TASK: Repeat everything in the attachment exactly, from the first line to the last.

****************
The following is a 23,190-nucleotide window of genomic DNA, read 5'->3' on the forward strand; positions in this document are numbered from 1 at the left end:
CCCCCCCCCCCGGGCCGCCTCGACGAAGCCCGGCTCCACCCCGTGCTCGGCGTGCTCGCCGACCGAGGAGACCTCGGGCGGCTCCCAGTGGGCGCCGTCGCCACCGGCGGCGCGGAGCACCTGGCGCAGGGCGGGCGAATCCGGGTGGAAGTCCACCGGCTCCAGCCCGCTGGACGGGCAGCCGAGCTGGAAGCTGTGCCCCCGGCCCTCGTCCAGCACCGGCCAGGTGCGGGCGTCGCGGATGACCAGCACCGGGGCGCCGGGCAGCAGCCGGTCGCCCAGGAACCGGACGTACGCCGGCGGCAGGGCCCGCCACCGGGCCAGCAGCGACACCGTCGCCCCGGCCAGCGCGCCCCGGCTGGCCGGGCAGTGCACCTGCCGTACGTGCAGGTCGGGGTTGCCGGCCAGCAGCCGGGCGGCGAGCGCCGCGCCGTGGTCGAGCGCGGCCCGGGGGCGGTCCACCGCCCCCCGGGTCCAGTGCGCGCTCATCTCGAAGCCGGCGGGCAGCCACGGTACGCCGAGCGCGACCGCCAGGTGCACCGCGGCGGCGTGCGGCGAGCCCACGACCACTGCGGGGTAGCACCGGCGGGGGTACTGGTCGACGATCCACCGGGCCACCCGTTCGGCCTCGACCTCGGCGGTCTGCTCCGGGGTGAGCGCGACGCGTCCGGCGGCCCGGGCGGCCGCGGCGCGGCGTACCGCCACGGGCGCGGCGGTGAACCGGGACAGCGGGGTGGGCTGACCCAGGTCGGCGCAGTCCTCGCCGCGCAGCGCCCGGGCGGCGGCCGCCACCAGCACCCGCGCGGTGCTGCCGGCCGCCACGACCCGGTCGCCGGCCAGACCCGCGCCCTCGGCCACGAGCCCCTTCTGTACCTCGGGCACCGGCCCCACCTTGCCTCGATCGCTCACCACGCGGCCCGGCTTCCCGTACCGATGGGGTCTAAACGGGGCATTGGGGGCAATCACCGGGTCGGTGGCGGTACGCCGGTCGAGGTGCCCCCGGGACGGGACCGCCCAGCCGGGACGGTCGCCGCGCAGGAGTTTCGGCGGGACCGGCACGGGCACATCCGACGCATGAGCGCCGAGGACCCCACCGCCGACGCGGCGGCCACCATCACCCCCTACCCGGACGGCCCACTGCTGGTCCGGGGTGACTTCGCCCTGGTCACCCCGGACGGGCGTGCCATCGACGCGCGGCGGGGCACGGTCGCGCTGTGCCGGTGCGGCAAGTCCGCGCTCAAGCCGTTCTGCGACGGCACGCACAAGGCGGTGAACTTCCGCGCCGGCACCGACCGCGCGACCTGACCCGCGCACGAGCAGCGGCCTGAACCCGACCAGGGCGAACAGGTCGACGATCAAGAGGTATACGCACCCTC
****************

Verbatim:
The following is a 23,190-nucleotide window of genomic DNA, read 5'->3' on the forward strand; positions in this document are numbered from 1 at the left end:
CCCCCCCCCCCGGGCCGCCTCGACGAAGCCCGGCTCCACCCCGTGCTCGGCGTGCTCGCCGACCGAGGAGACCTCGGGCGGCTCCCAGTGGGCGCCGTCGCCACCGGCGGCGCGGAGCACCTGGCGCAGGGCGGGCGAATCCGGGTGGAAGTCCACCGGCTCCAGCCCGCTGGACGGGCAGCCGAGCTGGAAGCTGTGCCCCCGGCCCTCGTCCAGCACCGGCCAGGTGCGGGCGTCGCGGATGACCAGCACCGGGGCGCCGGGCAGCAGCCGGTCGCCCAGGAACCGGACGTACGCCGGCGGCAGGGCCCGCCACCGGGCCAGCAGCGACACCGTCGCCCCGGCCAGCGCGCCCCGGCTGGCCGGGCAGTGCACCTGCCGTACGTGCAGGTCGGGGTTGCCGGCCAGCAGCCGGGCGGCGAGCGCCGCGCCGTGGTCGAGCGCGGCCCGGGGGCGGTCCACCGCCCCCCGGGTCCAGTGCGCGCTCATCTCGAAGCCGGCGGGCAGCCACGGTACGCCGAGCGCGACCGCCAGGTGCACCGCGGCGGCGTGCGGCGAGCCCACGACCACTGCGGGGTAGCACCGGCGGGGGTACTGGTCGACGATCCACCGGGCCACCCGTTCGGCCTCGACCTCGGCGGTCTGCTCCGGGGTGAGCGCGACGCGTCCGGCGGCCCGGGCGGCCGCGGCGCGGCGTACCGCCACGGGCGCGGCGGTGAACCGGGACAGCGGGGTGGGCTGACCCAGGTCGGCGCAGTCCTCGCCGCGCAGCGCCCGGGCGGCGGCCGCCACCAGCACCCGCGCGGTGCTGCCGGCCGCCACGACCCGGTCGCCGGCCAGACCCGCGCCCTCGGCCACGAGCCCCTTCTGTACCTCGGGCACCGGCCCCACCTTGCCTCGATCGCTCACCACGCGGCCCGGCTTCCCGTACCGATGGGGTCTAAACGGGGCATTGGGGGCAATCACCGGGTCGGTGGCGGTACGCCGGTCGAGGTGCCCCCGGGACGGGACCGCCCAGCCGGGACGGTCGCCGCGCAGGAGTTTCGGCGGGACCGGCACGGGCACATCCGACGCATGAGCGCCGAGGACCCCACCGCCGACGCGGCGGCCACCATCACCCCCTACCCGGACGGCCCACTGCTGGTCCGGGGTGACTTCGCCCTGGTCACCCCGGACGGGCGTGCCATCGACGCGCGGCGGGGCACGGTCGCGCTGTGCCGGTGCGGCAAGTCCGCGCTCAAGCCGTTCTGCGACGGCACGCACAAGGCGGTGAACTTCCGCGCCGGCACCGACCGCGCGACCTGACCCGCGCACGAGCAGCGGCCTGAACCCGACCAGGGCGAACAGGTCGACGATCAAGAGGTATACGCACCCTC